Detecting, Preventing, and Responding to "Fraudsters" in Internet Research: Ethics and Tradeoffs
Jennifer E. F. Teitcher, Walter O. Bockting, Jose A. Bauermeister, Chris J. Hoefer, Michael H. Miner, and Robert L. Klitzman - [PDF]

Research that recruits and surveys participants online is increasing, but is subject to fraud whereby study respondents - whether eligible or ineligible - participate multiple times. Online Internet research can provide investigators with large sample sizes and is cost efficient. Internet- based research also provides distance between the researchers and participants, allowing the participant to remain confidential and/or anonymous, and thus to respond to questions freely and honestly without worrying about the stigma associated with their answers. However, increasing and recurring instances of fraudulent activity among subjects raise challenges for researchers and Institutional Review Boards (IRBs). The distance from participants, and the potential anonymity and convenience of online research allow for individuals to participate easily more than once, skewing results and the overall quality of the data.
On the Justifiability of ACMG Recommendations for Reporting of Incidental Findings in Clinical Exome and Genome Sequencing
Thomas May - [PDF]

In spring 2013 the American College of Medical Genetics and Genomics (ACMG) Working Group on Incidental Findings in Clinical Exome and Genome Sequencing (hereafter "Working Group") released a report of "Recommendations for Reporting of Incidental Findings in Clinical Exome and Genome Sequencing," the culmination of a three-year long consensus project. The Working Group recommended that a number of incidental findings, which they define as "the results of a deliberate search for pathogenic or likely pathogenic alterations in genes that are not apparently relevant to a diagnostic indication for which the sequencing test was ordered," be returned to clinicians (and patients) independent of patient preferences. The Working Group recognized that their recommendations may violate existing ethical norms, but believe this is justified by a fiduciary duty on the part of clinicians and laboratory personnel to prevent harm by warning patients about certain findings, a duty they claim "supersedes concerns about autonomy." The recommendations met with widespread criticism in the press and science literature, perhaps best summarized in a statement from Susan Wolf in the Boston Globe: "I'm troubled by them going that far in demoting these core concerns of [patient] autonomy, which in the clinical sphere have been such important bedrocks."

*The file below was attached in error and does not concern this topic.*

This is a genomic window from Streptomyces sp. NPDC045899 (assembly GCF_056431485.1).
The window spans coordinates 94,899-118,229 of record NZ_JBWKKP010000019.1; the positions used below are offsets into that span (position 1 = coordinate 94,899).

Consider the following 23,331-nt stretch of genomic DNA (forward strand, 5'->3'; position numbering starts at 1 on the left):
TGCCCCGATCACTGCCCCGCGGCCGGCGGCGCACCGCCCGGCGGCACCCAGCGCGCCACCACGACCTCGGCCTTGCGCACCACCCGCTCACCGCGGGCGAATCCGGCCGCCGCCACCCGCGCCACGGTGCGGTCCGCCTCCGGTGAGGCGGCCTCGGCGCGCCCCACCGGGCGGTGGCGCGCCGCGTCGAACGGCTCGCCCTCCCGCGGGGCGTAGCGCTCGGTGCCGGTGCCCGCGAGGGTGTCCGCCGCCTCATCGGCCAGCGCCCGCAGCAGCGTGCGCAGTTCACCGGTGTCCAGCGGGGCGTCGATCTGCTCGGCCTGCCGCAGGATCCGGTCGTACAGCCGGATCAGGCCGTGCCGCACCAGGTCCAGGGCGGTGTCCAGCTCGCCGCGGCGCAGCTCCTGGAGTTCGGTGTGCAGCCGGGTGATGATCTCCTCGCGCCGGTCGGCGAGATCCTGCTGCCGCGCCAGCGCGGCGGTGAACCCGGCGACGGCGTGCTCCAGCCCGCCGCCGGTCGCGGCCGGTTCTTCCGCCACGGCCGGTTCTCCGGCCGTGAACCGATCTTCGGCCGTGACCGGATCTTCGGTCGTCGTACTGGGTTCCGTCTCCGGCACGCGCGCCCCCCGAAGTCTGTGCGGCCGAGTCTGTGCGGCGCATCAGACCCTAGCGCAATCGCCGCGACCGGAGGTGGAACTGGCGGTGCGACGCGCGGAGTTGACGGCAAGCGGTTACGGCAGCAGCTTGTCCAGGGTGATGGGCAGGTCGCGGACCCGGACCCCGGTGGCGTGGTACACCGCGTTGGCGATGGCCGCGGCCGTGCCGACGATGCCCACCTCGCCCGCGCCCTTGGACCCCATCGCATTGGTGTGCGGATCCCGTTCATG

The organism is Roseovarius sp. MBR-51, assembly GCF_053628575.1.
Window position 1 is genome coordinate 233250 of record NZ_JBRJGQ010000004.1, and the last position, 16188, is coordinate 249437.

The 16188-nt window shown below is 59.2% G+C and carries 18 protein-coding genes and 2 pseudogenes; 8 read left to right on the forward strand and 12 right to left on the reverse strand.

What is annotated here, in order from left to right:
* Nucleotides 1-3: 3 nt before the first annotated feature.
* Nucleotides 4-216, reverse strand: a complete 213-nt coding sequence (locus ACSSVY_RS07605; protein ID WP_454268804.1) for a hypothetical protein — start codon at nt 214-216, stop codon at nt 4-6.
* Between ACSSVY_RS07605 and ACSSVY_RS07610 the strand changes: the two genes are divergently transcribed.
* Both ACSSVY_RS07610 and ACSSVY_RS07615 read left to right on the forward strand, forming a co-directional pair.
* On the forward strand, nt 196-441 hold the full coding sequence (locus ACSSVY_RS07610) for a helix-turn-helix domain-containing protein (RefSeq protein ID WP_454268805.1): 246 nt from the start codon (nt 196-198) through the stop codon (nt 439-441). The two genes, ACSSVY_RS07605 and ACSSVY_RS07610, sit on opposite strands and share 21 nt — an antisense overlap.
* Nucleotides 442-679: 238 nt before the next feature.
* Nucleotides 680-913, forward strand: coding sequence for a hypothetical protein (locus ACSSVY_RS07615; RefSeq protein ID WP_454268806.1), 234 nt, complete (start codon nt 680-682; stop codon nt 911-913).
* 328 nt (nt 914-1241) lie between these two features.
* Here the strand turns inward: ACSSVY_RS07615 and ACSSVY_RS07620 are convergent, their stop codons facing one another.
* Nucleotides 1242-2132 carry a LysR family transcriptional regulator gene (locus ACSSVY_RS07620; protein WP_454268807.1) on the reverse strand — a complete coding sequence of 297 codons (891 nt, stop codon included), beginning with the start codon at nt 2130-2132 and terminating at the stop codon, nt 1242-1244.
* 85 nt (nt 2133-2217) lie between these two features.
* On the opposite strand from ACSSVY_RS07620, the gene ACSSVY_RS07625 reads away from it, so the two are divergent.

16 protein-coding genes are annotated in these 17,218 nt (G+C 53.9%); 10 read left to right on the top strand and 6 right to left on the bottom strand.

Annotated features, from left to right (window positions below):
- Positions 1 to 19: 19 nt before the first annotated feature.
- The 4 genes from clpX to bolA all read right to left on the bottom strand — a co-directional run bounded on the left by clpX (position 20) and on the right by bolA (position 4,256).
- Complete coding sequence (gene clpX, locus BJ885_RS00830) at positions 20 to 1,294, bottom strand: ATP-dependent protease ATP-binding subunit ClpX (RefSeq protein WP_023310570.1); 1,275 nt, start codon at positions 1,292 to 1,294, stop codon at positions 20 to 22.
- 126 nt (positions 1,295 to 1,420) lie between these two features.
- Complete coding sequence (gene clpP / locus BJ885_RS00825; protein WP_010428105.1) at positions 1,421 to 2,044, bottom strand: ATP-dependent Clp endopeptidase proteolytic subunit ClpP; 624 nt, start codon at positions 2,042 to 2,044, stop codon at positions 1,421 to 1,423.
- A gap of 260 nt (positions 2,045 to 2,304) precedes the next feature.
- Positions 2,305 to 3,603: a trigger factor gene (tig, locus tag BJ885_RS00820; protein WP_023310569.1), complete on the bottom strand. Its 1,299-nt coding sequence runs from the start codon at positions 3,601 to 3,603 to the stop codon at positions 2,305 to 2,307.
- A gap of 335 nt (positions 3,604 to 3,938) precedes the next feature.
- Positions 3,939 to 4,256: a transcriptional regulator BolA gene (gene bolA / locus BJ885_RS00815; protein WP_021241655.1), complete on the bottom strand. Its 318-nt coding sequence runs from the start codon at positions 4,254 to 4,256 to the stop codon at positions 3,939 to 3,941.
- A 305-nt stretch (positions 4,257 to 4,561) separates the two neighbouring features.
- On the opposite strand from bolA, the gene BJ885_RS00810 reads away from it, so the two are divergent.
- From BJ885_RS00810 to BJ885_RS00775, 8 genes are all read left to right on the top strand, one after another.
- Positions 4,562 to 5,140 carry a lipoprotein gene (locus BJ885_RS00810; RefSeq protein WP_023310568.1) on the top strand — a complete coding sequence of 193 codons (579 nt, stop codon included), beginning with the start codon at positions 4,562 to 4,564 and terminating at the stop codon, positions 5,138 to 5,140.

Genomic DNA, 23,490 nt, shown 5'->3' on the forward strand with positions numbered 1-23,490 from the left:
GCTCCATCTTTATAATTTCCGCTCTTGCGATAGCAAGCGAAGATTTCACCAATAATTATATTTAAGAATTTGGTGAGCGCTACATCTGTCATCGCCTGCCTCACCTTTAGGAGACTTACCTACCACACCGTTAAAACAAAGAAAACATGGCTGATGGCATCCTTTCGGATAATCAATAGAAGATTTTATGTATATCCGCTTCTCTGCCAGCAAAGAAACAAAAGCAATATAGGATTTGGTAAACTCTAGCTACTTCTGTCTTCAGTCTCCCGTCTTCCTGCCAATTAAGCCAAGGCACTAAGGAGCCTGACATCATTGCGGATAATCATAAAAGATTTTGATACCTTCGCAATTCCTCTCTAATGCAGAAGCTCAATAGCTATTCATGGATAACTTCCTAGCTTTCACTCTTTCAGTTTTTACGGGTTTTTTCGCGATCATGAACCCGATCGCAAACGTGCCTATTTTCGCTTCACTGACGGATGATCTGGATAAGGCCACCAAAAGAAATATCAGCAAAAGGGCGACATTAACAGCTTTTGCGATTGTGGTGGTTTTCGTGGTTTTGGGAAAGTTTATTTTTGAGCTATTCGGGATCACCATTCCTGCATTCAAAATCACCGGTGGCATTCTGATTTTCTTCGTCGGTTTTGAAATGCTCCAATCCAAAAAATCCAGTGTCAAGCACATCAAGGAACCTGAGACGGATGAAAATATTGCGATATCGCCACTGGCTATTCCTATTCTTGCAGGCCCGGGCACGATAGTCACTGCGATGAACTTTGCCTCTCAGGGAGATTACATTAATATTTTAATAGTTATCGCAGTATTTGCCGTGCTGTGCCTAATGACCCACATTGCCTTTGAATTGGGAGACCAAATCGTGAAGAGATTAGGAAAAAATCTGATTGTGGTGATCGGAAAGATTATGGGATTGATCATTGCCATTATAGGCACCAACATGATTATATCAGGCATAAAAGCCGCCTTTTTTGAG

Global Justice and Health Systems Research in Low- and Middle-Income Countries
Bridget Pratt and Adnan A. Hyder - [PDF]

More than a decade ago, Solomon Benatar and Peter Singer argued that "a new, proactive research ethics...must ultimately be concerned with reducing inequities in global health and achieving justice in health research and health care." Towards this objective, a limited amount of recent scholarship has started to consider whether a theoretical basis exists for the position that international research should help promote global health equity and, if so, what the implications are for its conduct. Theories of justice from political philosophy establish obligations for parties in high-income countries to improve the health of parties in low- and middle-income countries (LMICs). These theories have been shown to provide grounds for the claim that international research should be conducted to advance justice in global health. What this means for research actors from high-income countries is the focus of a recently proposed ethical framework: "research for health justice."
Currents in Contemporary Bioethics: The Patient as Consumer: Empowerment or Commodification?
Melissa M. Goldstein and Daniel G. Bowers - [PDF]

Discussions surrounding patient engagement and empowerment often appear to use the terms "patient" and "consumer" interchangeably. But do the two terms hold the same meaning, or is a "patient" a passive actor in the health care arena and a "consumer" an informed, rational decision- maker? Has there been a shift in our usage of the two terms that aligns with the increasing commercialization of health care in the U.S. or has the patient/consumer dynamic always been a part of the buying and selling of health care in the American system? What implications does this language have for health care users? Are cost and quality of care affected by this shift in terminology? This article analyzes our current usage of the terms and the evolution of the patient/consumer dynamic and discusses the ethical and policy implications of this simple terminology for the physician-patient relationship and the health care system.